Involuntary treatment, Australian law & real lives: a public conversation
In an interview with ABC Radio National Life Matters program in late November, the Centre for Psychiatric Nursing's Cath Roper and Director of The University of Melbourne’s Social Equity Institute Prof. Bernadette McSherry discussed Australian law, policy and practice around involuntary treatment for mental illness, and the lived experience of receiving treatment without consent.
Cath Roper spoke to the issue from the perspective of her own experiences of involuntary admission and treatment - which occurred over a thirteen-year period during the 1980s and 1990s - and makes the point that treatment without consent “is going to be administered violently: there is just no way around that”.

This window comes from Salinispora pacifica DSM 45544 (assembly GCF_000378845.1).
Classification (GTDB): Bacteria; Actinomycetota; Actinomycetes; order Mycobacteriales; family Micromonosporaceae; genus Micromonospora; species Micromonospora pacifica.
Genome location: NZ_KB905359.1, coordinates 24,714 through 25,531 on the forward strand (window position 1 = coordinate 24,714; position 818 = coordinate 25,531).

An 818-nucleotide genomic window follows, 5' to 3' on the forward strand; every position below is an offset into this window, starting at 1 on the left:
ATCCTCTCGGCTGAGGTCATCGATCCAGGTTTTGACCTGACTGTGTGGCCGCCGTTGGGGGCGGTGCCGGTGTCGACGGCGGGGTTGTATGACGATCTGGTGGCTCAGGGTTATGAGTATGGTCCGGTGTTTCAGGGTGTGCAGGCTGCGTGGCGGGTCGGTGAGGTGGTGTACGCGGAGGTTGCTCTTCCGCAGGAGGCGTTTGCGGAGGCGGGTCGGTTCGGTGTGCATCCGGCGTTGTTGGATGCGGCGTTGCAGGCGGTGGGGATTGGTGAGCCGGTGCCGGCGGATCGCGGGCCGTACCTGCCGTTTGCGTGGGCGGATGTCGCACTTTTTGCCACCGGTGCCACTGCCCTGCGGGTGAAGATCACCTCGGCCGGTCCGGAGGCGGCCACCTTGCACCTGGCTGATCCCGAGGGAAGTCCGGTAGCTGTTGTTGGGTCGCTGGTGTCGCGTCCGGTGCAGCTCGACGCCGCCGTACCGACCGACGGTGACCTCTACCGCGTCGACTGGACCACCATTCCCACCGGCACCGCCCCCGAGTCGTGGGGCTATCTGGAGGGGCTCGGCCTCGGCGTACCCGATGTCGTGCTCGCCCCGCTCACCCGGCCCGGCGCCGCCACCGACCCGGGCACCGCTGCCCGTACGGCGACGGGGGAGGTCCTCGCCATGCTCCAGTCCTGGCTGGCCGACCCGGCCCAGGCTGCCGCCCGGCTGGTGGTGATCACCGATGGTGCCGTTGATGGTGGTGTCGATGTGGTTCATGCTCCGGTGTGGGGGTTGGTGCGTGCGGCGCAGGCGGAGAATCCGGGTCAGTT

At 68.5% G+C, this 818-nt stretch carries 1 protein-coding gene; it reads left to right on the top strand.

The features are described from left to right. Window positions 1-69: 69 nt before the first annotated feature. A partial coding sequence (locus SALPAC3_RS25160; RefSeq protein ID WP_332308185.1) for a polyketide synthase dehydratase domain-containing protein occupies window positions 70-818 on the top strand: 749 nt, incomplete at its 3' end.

She makes the case that, “as a society, we have to take some responsibility … for thinking: what message [does] that send a person seeking help, when that help is delivered with violence?”. Cath also highlights the tendency for involuntarily treatment to be framed as ‘necessary’, and calls for debate on what ‘necessary’ means when “we don’t have good alternatives …[which] would mean that we could look to something else and actually have some choices”.